• Sea service leaders addressing challenges and opportunities in a town hall format are (l-r) Adm. Paul F. Zukunft, USCG, commandant of the U.S. Coast Guard; Adm. John M. Richardson, USN, chief of naval operations; Gen. Robert B. Neller, USMC, commandant, U.S. Marine Corps; along with moderator Adm. James Stavridis, USN (Ret.), dean, The Fletcher School of Law and Diplomacy, Tufts University.
     Sea service leaders addressing challenges and opportunities in a town hall format are (l-r) Adm. Paul F. Zukunft, USCG, commandant of the U.S. Coast Guard; Adm. John M. Richardson, USN, chief of naval operations; Gen. Robert B. Neller, USMC, commandant, U.S. Marine Corps; along with moderator Adm. James Stavridis, USN (Ret.), dean, The Fletcher School of Law and Diplomacy, Tufts University.
  • Exploring the exotic world of hyperwar are (r-l) Capt. Sean Heritage, USN, Navy and IT portfolio lead, Defense Innovation Unit Experimental (DIUx); Amir Husain, founder and CEO, SparkCognition Inc; August Cole, senior fellow, Avascent/Atlantic Council; and panel moderator Capt. David Adams, USN (Ret.), program manager, Western Pacific Oceaneering.
     Exploring the exotic world of hyperwar are (r-l) Capt. Sean Heritage, USN, Navy and IT portfolio lead, Defense Innovation Unit Experimental (DIUx); Amir Husain, founder and CEO, SparkCognition Inc; August Cole, senior fellow, Avascent/Atlantic Council; and panel moderator Capt. David Adams, USN (Ret.), program manager, Western Pacific Oceaneering.
  • Assistant Secretary of the Navy for Research, Development and Acquisition James F. Geurts outlines potential changes in Navy acquisition processes.
     Assistant Secretary of the Navy for Research, Development and Acquisition James F. Geurts outlines potential changes in Navy acquisition processes.

Navy Veers Away From Linear Modernization

February 9, 2018
By Robert K. Ackerman
E-mail About the Author

Replacing older assets must be teamed with a host of new capabilities and doctrines.


West 2018 SIGNAL Magazine Show Daily, Day 3
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The U.S. Navy is facing difficult choices as it sails into a complex future. It must bring its existing fleet up to par after years of overuse; it needs to replace older platforms with more capable successors; and it faces adversaries that are rewriting the book on conflict resolution to suit their goals. Improvements must partner with innovations—some not even defined yet­—as the sea service assumes a greater role ensuring international security.

These points were the focus of speakers and panelists on the last day of West 2018, held February 6-8 in San Diego. While all the services are counting on increased funding to help modernize, that alone will not meet the challenge facing the force. Acquisition reform, especially for innovative technologies that may define the future battlespace, must play a role.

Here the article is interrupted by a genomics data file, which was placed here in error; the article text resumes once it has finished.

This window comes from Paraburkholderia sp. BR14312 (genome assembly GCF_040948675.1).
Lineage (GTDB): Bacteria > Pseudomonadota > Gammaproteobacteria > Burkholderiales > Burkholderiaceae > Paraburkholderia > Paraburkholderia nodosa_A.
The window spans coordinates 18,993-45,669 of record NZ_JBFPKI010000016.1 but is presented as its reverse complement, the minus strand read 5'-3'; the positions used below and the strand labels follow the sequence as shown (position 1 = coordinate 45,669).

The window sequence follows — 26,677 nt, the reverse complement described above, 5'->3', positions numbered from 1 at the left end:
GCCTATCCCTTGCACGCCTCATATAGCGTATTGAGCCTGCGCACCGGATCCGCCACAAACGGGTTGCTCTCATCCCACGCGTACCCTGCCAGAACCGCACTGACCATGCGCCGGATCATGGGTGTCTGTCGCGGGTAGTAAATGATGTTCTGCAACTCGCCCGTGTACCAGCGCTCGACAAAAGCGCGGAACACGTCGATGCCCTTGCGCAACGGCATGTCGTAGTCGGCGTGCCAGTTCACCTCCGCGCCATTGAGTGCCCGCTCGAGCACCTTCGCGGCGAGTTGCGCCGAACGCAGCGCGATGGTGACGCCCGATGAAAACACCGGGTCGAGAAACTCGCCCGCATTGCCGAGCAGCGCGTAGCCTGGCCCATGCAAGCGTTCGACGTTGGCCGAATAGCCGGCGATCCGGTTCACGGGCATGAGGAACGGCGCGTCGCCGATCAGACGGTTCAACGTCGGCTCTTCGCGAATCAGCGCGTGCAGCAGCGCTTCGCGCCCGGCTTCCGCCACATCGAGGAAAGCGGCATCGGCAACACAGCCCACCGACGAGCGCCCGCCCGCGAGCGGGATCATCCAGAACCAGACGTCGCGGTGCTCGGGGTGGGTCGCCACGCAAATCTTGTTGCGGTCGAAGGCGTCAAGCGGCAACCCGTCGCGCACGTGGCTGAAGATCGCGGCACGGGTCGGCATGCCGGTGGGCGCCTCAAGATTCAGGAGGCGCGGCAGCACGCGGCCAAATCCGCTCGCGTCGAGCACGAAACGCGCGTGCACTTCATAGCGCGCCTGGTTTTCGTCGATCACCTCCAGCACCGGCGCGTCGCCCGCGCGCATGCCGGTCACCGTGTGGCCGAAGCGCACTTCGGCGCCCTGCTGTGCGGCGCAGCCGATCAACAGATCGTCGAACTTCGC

The Navy, Marine Corps and Coast Guard all are targeting badly needed upgrades using funds proposed in the latest defense budget. But money alone won’t solve problems that have been building for more than a decade. And, potential adversaries have changed the international security game with new forms of combat that will require shifts in focus away from traditional approaches.

Marine Corps Commandant Gen. Robert B. Neller, USMC, said of Congress, “If they can do a multiyear budget without having to deal with the budget control act, that will help us because we can plan. The adversary out there is making big investments.

“Looking at the joint world, we have to have reliable command and control,” Gen. Neller continued. “From the naval perspective, we need more attack submarines. We will have to fight to get to the fight.”

Chief of Naval Operations Adm. John M. Richardson, USN, offered specifics on Navy priorities. “Replacing Trident SSBNs is the number one acquisition program in the U.S. Navy,” he declared. He added that some of the rapid acquisition programs for directed energy weapons and unmanned undersea vehicles are changing Navy acquisition.

However, he warned not to expect a 355-ship Navy too quickly. The Navy must replace older ships as it adds to the force, and the shipbuilding industrial base is only one-third of what it was in 1955. The Navy is looking at alternatives to linear shipbuilding production. “We have a family of plans, some status quo. It takes a long time to get to 355 ships. Every trick in the book is on the table,” he stated.

Adm. Paul F. Zukunft, USCG, commandant of the U.S. Coast Guard, offered a global view of the downturn in shipyards. “If someone were to pose an existential threat to the United States, would it wake up that lion that the Japanese did in 1941? Do we have the surge capability?” The Coast Guard clearly needs to build new icebreakers, he added. And, he warned that the sealift fleet is so old that there are few mariners left who can operate these steamships.

Yet Adm. Zukunft offered that the services must strive to build strength using alternative methods instead of ruing shortcomings. “The more we bemoan our readiness, the more an enemy is incentivized,” he said.